What's the old saying? Come at the king, you best not miss? That's it, right?
It's actually an open debate as to who the most powerful person is in the NFL right now. Roger Goodell is the commissioner, yes, but many insist Dallas Cowboys owner Jerry Jones is actually the commissioner. After all, it was reportedly Jones, and not Goodell, who orchestrated the Rams' move from St. Louis to Los Angeles and the Raiders' impending move from Oakland to Las Vegas. If you have the power to change where the mountains stand and how the rivers run on the NFL map, isn't that the ultimate power?
After Cowboys running back Ezekiel Elliott was slapped with a 6-game suspension by Goodell last year, Jones came at Goodell in a public way. First of all, Jones took Elliott's appeal as far as it could go, dragging the story through the offseason and into Week 10 of the 2017 season. Goodell eventually won that fight, though, as Elliott served his six games over the second half of last season.
So Jones started another fight, hiring lawyer David Boies (who has previously represented the NFL) to challenge Goodell's impending contract extension. When it became apparent that didn't work, Jones threatened to sue the six members of the NFL's compensation committee -- six of his fellow owners.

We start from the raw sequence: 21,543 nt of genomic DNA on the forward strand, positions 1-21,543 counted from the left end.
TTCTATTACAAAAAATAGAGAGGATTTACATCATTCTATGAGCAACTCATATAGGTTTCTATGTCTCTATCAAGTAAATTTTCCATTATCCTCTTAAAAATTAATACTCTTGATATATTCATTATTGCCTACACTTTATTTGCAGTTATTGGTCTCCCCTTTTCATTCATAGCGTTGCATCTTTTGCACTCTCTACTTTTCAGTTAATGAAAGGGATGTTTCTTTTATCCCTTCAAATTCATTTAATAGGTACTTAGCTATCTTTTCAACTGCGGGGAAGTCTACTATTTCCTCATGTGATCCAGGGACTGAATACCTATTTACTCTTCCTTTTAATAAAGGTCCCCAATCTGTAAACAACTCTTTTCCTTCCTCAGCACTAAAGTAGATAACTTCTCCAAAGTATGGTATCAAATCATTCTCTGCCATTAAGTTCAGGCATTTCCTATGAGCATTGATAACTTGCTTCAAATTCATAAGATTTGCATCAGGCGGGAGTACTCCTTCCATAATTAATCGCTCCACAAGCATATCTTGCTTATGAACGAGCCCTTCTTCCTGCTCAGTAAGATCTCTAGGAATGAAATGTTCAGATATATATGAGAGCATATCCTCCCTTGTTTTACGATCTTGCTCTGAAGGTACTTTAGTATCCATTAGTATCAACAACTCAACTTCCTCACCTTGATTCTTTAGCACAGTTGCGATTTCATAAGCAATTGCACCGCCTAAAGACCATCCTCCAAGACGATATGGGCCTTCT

That didn't work, either. Goodell got his contract, a 5-year deal that could pay him up to $200 million.
Jones came at the king, and he missed.
And according to the New York Times, Goodell is going to take his pound of flesh for Jones's public challenges of his power, reportedly planning to fine the Cowboys owner upwards of millions of dollars to reimburse the league's costs for defending itself in court against Jones.
From the Times:
The punishment will be issued in the coming weeks by Goodell, who will declare that Jones’s actions were detrimental to the league, which rarely shows such acute signs of acrimony among owners and the commissioner’s office. Goodell has been reluctant to be seen as exacting retribution for the way Jones tried to sabotage his contract talks, but he was urged to bring the penalties by several owners who believed that Jones had crossed an unspoken boundary by threatening his colleagues.
Jones's power comes from the force of his reputation and the strength of the Cowboys' brand. Heck, Jones's and the Cowboys' brand is so strong that Jerry The GM can spend 25 years unsuccessfully meddling with the Cowboys' on-field product and yet the Cowboys are still as relevant as any of the league's 32 franchises.
But Goodell's power comes from the fact that he works for all the other NFL owners. And as long as Goodell's coalition is bigger than Jones's, Goodell will wear the crown.
Update> Ian Rapoport, whose paycheck likely has Roger Goodell's name pre-printed on it, reports this afternoon that Goodell won't be fining Jones; but rather simply seeking reimbursement of costs Jones forced the league to incur. Alrighty then....
Tuesday Update> Jerry says, oh hell nah...